Vectoring: Telekom makes concessions
to competitors

Dec 19, 2012

  • Telekom's application targets fixed-network expansion with fast broadband
  • Competitors' existing investments are protected and they themselves can deploy vectoring
  • Open network access for all operators safeguards competition

Today, Deutsche Telekom submits an application to the Federal Network Agency to permit the use of vectoring. The aim is to establish legal certainty for all market participants as soon as possible so that expansion can begin quickly.

"Only with vectoring can millions of households be provided with fast and efficient high-performance connections in the fixed network. We must take this opportunity for better networking of society in Germany, and that's why we have now seized the initiative with our application," emphasizes Niek Jan van Damme, Member of the Board of Management for Germany at Deutsche Telekom. In Belgium and Austria the regulatory authorities have already approved the use of vectoring with the support of the EU Commission.

In its application, Telekom has clearly made concessions to its competitors. For example, competitors can themselves deploy vectoring at the cable distribution boxes that they have already connected using fiber optics. Development of new areas by competitors is generally also conceivable. A prerequisite is that they - just like Telekom - allow other companies to use the new connections (open access). In addition, the "KVz-TAL" (subscriber line that runs to the cable distribution box) will generally be retained - this was a key demand of the trade associations of competitors.

As a result of vectoring, households can enjoy download transmission speeds of up to 100 Mbit/s - that's double the present speed of VDSL. Vectoring offers upload speeds of up to 40 Mbit/s, and therefore much more bandwidth than cable network operators are able to provide. Telekom has announced that it wants to invest about EUR 6 billion primarily in expansion of the fixed network with vectoring in the next four years. For this purpose, it is necessary to extend fiber optics up to the cable distribution boxes and to install vectoring technology in the cabinets. This will enable 24 million households to benefit from the new technology.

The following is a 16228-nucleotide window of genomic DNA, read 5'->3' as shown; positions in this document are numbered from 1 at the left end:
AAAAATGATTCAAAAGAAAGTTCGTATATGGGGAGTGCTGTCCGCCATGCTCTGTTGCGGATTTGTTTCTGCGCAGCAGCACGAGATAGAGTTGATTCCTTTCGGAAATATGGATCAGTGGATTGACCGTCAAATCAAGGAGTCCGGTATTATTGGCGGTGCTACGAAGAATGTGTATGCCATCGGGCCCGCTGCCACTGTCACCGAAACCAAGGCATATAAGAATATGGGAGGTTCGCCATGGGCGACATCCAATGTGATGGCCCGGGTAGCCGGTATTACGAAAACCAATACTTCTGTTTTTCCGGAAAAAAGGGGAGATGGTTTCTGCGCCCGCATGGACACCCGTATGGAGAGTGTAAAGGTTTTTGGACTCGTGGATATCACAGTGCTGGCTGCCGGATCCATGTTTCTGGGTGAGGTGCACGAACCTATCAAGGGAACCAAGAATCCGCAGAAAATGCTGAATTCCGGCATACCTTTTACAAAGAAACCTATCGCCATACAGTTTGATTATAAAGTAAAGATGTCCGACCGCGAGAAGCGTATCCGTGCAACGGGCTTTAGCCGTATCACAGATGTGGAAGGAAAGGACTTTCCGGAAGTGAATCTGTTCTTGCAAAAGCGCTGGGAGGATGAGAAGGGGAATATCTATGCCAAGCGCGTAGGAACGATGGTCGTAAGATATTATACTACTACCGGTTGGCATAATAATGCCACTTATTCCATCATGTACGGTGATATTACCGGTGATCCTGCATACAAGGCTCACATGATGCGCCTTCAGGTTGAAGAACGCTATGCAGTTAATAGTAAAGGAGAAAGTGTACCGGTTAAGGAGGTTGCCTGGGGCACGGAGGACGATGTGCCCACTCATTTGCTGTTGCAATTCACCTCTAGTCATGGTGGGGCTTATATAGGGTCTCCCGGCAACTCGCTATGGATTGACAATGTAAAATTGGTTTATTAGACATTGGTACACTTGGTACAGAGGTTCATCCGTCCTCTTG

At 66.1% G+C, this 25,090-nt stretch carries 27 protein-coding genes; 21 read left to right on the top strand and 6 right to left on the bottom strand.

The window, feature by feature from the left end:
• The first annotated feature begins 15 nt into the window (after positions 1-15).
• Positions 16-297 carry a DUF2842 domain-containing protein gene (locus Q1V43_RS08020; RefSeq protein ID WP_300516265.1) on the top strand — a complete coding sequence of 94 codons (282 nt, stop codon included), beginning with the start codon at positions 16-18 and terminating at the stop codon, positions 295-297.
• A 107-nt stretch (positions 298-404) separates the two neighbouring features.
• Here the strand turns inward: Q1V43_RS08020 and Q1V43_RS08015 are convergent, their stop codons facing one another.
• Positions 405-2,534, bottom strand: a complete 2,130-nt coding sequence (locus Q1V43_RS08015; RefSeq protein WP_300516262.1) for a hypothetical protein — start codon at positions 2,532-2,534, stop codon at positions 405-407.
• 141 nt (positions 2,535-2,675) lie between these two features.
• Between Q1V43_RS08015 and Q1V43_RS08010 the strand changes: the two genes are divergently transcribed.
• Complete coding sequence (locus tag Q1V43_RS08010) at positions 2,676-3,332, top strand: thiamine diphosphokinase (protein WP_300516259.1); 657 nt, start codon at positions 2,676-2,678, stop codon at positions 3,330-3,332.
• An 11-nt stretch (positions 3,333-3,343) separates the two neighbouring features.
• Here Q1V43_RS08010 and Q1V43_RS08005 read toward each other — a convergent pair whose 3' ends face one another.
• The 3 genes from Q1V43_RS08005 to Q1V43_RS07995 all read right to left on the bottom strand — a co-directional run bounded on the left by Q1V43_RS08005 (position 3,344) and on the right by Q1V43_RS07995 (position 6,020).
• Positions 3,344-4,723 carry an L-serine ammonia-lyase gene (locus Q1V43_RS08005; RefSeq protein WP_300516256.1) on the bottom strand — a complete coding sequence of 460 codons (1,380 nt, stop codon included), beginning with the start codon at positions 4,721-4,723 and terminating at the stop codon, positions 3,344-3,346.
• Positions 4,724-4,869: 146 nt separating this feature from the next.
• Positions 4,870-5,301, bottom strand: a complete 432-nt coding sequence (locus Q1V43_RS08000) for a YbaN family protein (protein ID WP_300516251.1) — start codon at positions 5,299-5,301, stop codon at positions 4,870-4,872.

Vectoring allows bandwidth to be doubled by canceling electromagnetic interference (noise) between lines. However, in order to cancel noise, the operator must have control over all lines at the cable distribution box. This means that other operators cannot install their own technology at the box. Telekom owns a total of around 330,000 cable distribution boxes; competitors have connected to about 8200 of these (2.3 percent) with their own lines.

In areas that Telekom opens up with vectoring, competitors can benefit directly from these investments. For this purpose, the Group is making a bitstream connection for vectoring available as a wholesale product. As a result, competitors can then likewise offer their customers double bandwidths. "However, we also expect such an offer from alternative network operators. Otherwise there is a real threat of a monopoly - albeit a regional monopoly by competitors," emphasizes van Damme.

Telekom is striving to drive the expansion of fiber optics and vectoring, also in cooperations and joint financing models ("contingent model").

About Deutsche Telekom
Deutsche Telekom is one of the world’s leading integrated telecommunications companies with more than 131 million mobile customers, 33 million fixed-network lines and over 17 million broadband lines (as of September 30, 2012). The Group provides products and services for the fixed network, mobile communications, the Internet and IPTV for consumers, and ICT solutions for business customers and corporate customers. Deutsche Telekom is present in around 50 countries and has over 230,000 employees worldwide. The Group generated revenues of EUR 58.7 billion in the 2011 financial year - more than half of it outside Germany (as of December 31, 2011).

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